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    Will admit when I saw the list at the top of this article I almost closed the tab thinking it was a low-effort “falsehoods”-style listicle. Glad I kept scrolling, because there’s huge amounts of hard-won insight in here.

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      ^this … excellent article, well worth the read, but also nearly skipped it because the title and the first paragraph felt listicle-ish.

      Glad I made it past though.

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      You are lucky if 99.999% of the time network is not a problem.

      As a network admin, this sounds pretty lame. I would be curious to know what their 99,999% network problems are.

      Many of the application-level issues get blamed on the network, for the simple reason that it is hard to troubleshoot and somehow “black magic”. After investigating however, the issue can usually be traced down to a bad tuning of a server, or an application protocol bug. This is really frustrating because as the “network guy” you get to justify yourself to prove that the issue is in the upper layer, while nobody takes the time to verify the network requirements are fulfilled.

      We had a case recently where we tried to replicate a 300Gb table over a 10Mbps link. It was litterally taking days to export the binary blobs, where it should technically take ~8 hours. And everything seemed fine, except that the upload rate was capped at a few Kbps. When we transferred the same amount of data over FTP, the full bandwidth was used. Same for other protocols like HTTP, SSH, … You name it.
      It turns out that the proprietary protocol has a check that sends back the data it received to its peer over and over in chunks, so the latency was introduced by the database re-reading all chunks of data after it is received, and sending it back, then waiting for a confirmation to receive more data. Our databases have been doing this for ages, but as we have a 10Gbps network internally, we never noticed.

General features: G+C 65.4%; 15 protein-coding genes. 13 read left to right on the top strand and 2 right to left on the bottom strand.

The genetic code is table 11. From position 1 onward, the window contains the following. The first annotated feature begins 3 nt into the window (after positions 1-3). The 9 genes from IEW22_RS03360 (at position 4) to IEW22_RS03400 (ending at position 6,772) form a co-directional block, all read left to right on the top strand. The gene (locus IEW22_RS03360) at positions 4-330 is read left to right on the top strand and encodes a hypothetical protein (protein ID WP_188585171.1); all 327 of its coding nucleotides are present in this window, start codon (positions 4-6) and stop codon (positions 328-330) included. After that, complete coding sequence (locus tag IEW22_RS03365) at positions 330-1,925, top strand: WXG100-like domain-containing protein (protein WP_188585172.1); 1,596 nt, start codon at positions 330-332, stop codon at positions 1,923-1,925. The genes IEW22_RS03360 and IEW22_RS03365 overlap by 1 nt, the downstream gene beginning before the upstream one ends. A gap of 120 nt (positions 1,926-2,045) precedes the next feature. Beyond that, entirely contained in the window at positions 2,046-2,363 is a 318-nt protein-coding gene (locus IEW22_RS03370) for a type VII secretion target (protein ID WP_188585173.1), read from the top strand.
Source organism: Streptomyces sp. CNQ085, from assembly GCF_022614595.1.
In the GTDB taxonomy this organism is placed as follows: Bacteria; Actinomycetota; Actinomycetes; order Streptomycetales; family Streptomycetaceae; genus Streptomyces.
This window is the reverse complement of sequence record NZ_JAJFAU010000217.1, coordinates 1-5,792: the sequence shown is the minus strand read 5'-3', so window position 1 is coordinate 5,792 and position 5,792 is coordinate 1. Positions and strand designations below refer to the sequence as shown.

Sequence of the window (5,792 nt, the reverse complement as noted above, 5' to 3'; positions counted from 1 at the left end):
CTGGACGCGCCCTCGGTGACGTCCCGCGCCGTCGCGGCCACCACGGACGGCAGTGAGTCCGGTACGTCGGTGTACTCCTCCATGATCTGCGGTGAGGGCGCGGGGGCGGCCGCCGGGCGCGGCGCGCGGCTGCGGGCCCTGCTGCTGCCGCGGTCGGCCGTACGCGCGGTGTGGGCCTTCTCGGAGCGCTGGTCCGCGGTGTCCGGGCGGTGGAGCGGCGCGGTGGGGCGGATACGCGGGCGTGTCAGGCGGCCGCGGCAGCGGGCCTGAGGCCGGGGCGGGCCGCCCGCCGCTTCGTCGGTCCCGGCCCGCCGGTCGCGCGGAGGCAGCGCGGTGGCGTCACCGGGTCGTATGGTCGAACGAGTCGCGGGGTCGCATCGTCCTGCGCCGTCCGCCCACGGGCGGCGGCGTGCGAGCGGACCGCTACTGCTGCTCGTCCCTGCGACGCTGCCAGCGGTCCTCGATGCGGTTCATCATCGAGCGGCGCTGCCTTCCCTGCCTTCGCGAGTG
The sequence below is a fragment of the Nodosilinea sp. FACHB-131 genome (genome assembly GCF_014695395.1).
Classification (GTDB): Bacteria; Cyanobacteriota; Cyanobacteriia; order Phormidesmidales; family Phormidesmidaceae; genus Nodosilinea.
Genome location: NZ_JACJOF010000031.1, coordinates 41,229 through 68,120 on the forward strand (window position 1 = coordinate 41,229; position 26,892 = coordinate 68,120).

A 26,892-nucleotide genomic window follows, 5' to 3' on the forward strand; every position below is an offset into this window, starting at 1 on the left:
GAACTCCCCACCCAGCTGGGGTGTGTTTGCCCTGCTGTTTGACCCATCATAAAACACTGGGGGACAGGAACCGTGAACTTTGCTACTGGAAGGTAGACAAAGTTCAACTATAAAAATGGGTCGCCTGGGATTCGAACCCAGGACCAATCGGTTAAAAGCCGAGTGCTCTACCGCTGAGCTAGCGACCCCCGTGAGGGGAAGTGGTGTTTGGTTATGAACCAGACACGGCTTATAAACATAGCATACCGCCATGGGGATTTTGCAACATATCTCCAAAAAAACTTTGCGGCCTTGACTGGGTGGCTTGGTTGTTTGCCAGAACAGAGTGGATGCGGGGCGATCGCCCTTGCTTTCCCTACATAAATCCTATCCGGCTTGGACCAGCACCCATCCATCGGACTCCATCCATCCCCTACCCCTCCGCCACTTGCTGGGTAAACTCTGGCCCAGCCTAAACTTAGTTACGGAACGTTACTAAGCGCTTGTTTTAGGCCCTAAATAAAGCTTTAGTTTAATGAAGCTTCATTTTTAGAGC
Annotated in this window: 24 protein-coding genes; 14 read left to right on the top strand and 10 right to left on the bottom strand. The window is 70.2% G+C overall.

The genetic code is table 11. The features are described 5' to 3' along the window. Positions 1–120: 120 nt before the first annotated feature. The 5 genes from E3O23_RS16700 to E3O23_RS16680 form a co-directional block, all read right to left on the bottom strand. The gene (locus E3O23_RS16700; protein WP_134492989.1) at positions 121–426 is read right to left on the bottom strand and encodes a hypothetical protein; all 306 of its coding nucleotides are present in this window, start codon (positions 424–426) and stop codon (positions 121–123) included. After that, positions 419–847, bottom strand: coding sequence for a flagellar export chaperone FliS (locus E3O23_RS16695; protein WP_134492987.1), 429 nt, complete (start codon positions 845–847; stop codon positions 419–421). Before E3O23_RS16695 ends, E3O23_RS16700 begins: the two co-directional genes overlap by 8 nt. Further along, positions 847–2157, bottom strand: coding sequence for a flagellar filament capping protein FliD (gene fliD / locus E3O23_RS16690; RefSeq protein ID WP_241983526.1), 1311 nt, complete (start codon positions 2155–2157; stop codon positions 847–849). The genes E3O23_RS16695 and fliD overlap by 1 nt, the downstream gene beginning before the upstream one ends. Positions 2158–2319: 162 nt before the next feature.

So please don’t blame it too much on the network, we have feelings too :)

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        Many of the application-level issues get blamed on the network, for the simple reason that it is hard to troubleshoot and somehow “black magic”.

        And sometimes it all gets tangled up together, like when “the network” has proxies or TLS termination, perhaps even implemented in hardware. I remember having a terrible time diagnosing an issue with a Citrix Netscaler where clients would intermittently fail to connect with one particular service that was behind it, as early as the TLS handshake stage. We never managed to figure it out, despite setting up a whole array of monitoring on both “sides” of the blasted thing.

        But it’s possible that the TCP or HTTP behavior of the service was somehow triggering a bug in the Netscaler that was not triggered by the other services; there was a good degree of heterogeneity in implementation.

        It stayed a mystery, and eventually we moved to a different deployment model, and I guess I’ll never know. But that uncertainty stuck with me.

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        Please pick a globally unique natural primary key (e.g. a username) where possible.

        Ooof, not a good example to use. :-)

        (Usernames often need to change.)